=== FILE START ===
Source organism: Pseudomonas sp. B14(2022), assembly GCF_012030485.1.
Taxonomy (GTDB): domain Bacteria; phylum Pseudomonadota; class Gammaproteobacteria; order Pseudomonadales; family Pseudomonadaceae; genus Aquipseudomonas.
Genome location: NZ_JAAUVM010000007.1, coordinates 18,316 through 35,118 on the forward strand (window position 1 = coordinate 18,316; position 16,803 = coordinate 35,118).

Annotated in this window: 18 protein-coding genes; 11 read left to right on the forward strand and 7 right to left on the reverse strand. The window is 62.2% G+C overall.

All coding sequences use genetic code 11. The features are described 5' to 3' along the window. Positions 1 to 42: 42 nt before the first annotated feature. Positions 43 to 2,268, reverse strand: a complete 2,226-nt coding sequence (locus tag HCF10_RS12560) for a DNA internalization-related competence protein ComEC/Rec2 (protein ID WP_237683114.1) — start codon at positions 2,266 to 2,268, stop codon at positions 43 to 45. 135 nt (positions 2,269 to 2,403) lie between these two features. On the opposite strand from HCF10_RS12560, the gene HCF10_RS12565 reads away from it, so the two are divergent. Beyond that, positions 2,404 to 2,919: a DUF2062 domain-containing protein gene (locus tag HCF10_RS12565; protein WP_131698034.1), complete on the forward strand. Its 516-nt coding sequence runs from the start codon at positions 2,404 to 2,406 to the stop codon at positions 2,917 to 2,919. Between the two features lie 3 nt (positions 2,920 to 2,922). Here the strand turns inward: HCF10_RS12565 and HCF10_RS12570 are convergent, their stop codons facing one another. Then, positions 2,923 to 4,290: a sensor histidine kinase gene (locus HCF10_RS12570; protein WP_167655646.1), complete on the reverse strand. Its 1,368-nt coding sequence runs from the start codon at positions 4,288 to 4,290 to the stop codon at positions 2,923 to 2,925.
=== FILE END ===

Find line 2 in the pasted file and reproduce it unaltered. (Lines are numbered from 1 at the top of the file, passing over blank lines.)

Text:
Taxonomy (GTDB): domain Bacteria; phylum Pseudomonadota; class Gammaproteobacteria; order Pseudomonadales; family Pseudomonadaceae; genus Aquipseudomonas.